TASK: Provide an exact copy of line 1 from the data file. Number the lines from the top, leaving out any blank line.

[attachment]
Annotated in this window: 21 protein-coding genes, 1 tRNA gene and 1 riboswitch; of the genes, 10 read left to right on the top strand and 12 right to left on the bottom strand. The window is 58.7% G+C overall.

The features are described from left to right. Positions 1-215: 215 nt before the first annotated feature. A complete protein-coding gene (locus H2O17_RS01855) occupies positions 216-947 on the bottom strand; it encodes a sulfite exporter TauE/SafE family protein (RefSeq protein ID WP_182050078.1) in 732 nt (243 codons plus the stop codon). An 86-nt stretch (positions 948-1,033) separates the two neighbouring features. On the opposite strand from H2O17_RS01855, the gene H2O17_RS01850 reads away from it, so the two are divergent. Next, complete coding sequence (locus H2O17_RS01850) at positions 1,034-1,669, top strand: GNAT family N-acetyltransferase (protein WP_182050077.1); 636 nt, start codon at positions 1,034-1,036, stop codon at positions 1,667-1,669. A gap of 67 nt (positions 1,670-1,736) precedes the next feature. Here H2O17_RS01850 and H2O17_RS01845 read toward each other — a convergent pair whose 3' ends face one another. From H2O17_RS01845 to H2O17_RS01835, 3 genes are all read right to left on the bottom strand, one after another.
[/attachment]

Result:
Annotated in this window: 21 protein-coding genes, 1 tRNA gene and 1 riboswitch; of the genes, 10 read left to right on the top strand and 12 right to left on the bottom strand. The window is 58.7% G+C overall.